Less than a year ago, DJI knocked the California-based 3D Robotics out of the consumer market. Now, the US firm has turned to software — and a partnership with its vanquisher.
It’s like the drone equivalent of IBM partnering with Apple .
Today (Aug. 1), 3D Robotics announced a partnership with DJI, where the California-based company will integrate its site-scanning software with the Chinese firm’s drones.
Once upon a time, all the way back in 2015 , 3D Robotics (3DR) was one of the most promising new consumer-drone companies, touted as one of the main companies, alongside DJI, Parrot, and Yuneec, that would bring small personal drones into the mainstream. Chris Anderson, the company’s co-founder and Wired’s former editor in chief, quit his post at the magazine—after publishing one last cover story about the future of drones—to concentrate on 3DR in 2012. But 3DR struggled to produce its flagship drone, the Solo, at scale, then suffered weak holiday sales; in the process, 3DR burned through the majority of the nearly $100 million it had received in venture capital, laid off 150 people, and decided that it was going to leave the hardware market to concentrate entirely on software for commercial drones.
“We were the American DJI,” Anderson told Quartz, of the company’s brand-name recognition in the nascent drone market. “We went head to head with them in consumer—now in the commercial era, we are partnering with them.”
3DR will give DJI drones its Site Scan technology. A drone with a high-resolution camera running the Site Scan software enables those working at every stage of a construction project to keep track of the design they’re working towards. An architect can use it to scan the surface of where their building will be going and use that to create an accurate model from which to design their structure; engineers can use it to make sure they’re building exactly as intended, and to catch any deviations from the original design models. “Building cost overruns tend to happen because of the deviation between what was supposed to happen and what did happen,” Anderson said.
In the future, this sort of technology could be applied to any industry where objects need to be surveyed—a farmer ensuring his crops are coming in as intended, for example, or transportation authorities checking up on the health of their infrastructure. But for now, Anderson and his team are focused on construction.
Anderson says it made sense for his team to bring their software to the most popular drone manufacturer on the market. Much as Apple helped invent and dominate the high-end smartphone market, DJI has been an innovator and now has become the market leader in top-of-the-line drones. Through a massive research and production operation in Shenzhen, DJI has managed to release new products at such a fast rate that it’s kept most other companies fighting a price war in a race to the bottom. In the last year, DJI has released three new consumer drones, each of which has been considered the best that you can buy at their respective price points. In the same time, GoPro, the action-camera company, delayed, recalled, and re-released its first drone, that was costlier and had fewer features than DJI’s two most-recent drones.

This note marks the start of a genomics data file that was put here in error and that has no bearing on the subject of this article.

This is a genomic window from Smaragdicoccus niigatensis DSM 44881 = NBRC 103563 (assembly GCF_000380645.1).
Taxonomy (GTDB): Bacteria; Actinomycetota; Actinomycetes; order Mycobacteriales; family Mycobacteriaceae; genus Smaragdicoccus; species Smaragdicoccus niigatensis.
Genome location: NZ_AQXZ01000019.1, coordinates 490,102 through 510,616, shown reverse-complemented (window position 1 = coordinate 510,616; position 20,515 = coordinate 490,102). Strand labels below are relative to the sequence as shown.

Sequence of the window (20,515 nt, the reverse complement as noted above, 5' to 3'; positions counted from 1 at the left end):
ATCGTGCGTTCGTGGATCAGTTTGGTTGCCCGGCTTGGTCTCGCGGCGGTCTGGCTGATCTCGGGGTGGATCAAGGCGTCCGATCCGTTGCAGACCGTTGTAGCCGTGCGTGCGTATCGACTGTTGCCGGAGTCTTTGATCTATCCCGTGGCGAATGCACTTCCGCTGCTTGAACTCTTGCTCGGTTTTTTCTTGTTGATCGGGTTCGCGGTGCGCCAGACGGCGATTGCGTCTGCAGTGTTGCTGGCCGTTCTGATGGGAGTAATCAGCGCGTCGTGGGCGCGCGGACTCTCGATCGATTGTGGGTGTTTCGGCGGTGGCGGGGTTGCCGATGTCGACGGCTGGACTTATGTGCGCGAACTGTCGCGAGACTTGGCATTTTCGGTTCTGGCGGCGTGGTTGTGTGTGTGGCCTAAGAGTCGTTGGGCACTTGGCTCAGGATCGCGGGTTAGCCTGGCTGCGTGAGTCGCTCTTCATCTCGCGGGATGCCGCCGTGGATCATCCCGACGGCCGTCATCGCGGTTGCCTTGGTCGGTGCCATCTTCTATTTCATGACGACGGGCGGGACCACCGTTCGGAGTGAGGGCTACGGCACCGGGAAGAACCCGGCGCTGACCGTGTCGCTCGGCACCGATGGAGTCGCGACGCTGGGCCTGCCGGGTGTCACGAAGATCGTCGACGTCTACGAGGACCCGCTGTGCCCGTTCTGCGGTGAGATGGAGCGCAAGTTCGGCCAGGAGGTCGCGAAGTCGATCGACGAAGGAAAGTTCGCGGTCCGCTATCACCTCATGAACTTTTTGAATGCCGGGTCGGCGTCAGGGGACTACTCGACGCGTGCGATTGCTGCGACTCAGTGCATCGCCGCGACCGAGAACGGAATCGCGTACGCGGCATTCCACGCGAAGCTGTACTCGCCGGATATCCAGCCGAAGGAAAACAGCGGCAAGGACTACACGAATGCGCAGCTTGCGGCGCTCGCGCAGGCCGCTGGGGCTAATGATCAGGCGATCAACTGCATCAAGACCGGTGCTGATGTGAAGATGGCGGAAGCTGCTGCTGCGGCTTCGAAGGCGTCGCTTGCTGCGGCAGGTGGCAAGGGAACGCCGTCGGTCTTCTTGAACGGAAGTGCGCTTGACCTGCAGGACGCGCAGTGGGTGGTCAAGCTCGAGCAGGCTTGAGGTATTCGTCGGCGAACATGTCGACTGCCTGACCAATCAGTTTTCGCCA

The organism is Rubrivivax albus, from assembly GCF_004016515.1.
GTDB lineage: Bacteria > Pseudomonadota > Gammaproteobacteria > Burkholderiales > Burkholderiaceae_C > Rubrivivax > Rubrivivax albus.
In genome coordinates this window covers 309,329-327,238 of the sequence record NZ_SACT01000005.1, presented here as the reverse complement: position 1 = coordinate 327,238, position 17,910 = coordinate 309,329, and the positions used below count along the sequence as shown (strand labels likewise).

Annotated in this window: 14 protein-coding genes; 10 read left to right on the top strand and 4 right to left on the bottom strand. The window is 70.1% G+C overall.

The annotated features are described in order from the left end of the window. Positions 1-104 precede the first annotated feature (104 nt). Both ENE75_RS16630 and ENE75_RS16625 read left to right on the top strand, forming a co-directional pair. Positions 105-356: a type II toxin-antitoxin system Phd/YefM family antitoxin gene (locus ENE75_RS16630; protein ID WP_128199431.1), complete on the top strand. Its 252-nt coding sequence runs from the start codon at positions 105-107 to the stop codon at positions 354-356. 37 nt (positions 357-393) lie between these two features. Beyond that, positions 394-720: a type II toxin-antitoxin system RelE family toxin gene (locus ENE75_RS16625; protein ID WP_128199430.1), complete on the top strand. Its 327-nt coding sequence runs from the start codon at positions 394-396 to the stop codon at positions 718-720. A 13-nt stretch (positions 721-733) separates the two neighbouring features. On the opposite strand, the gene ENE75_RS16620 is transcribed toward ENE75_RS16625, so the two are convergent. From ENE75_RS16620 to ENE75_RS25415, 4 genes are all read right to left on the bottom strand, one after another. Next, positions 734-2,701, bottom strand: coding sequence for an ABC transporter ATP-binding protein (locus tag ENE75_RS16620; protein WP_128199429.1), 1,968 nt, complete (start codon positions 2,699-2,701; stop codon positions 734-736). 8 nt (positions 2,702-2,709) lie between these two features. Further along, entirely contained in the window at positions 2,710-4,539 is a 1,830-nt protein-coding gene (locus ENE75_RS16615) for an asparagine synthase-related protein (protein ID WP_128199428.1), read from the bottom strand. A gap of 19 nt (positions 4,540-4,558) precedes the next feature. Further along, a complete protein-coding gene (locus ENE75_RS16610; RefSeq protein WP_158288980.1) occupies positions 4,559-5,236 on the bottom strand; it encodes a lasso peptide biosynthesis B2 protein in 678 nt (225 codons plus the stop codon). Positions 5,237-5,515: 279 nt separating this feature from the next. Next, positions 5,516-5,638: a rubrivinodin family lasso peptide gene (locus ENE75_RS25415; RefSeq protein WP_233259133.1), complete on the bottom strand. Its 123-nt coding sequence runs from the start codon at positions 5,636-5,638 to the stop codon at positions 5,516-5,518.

Anderson, an early acolyte for commercial and consumer drones, told Quartz he stunned by how quickly the consumer drone market was commoditized by Chinese manufacturers. “Hardware didn’t remain hard as long as I expected,” he said. “The speed at which China picked it up was just extraordinary.”
DJI’s ability to produce high-quality drones effectively knocked 3DR out of the drone market after one product. The 3DR Solo competed against DJI’s Phantom 3 at roughly the same price and feature set, but after reports of 3DR drones drifting away (or being more difficult to pilot than expected ) and recalls , the company seemed to throw in the towel. There was no Solo 2, whereas there was indeed a Phantom 4 (though DJI does have its own quality issues to contend with).
Anderson holds no animosity toward DJI. “Working with DJI, it was an easy decision,” he said, adding that he considers his company “a core tech company,” rather than a manufacturer.
In any case, today’s announcement is another sign the drone industry may end up mirroring the early smartphone market: DJI, like Apple, has cornered almost the entirety of the top of the market, with most other players focusing on lowering costs as much as possible, much like the early Android phones. It wasn’t really until Samsung got involved and managed to bring a higher level of quality to smartphone development that Apple was knocked off its perch. We don’t really have a sense for the size of the drone market right now—there are no easy figures to be found, but analysts believe them to be selling in the high hundreds of thousands per year—and so we don’t really know what the market will look like in the end.
For now, at least, “from a consumer perspective, they’ve got close to a monopoly,” Anderson said of DJI.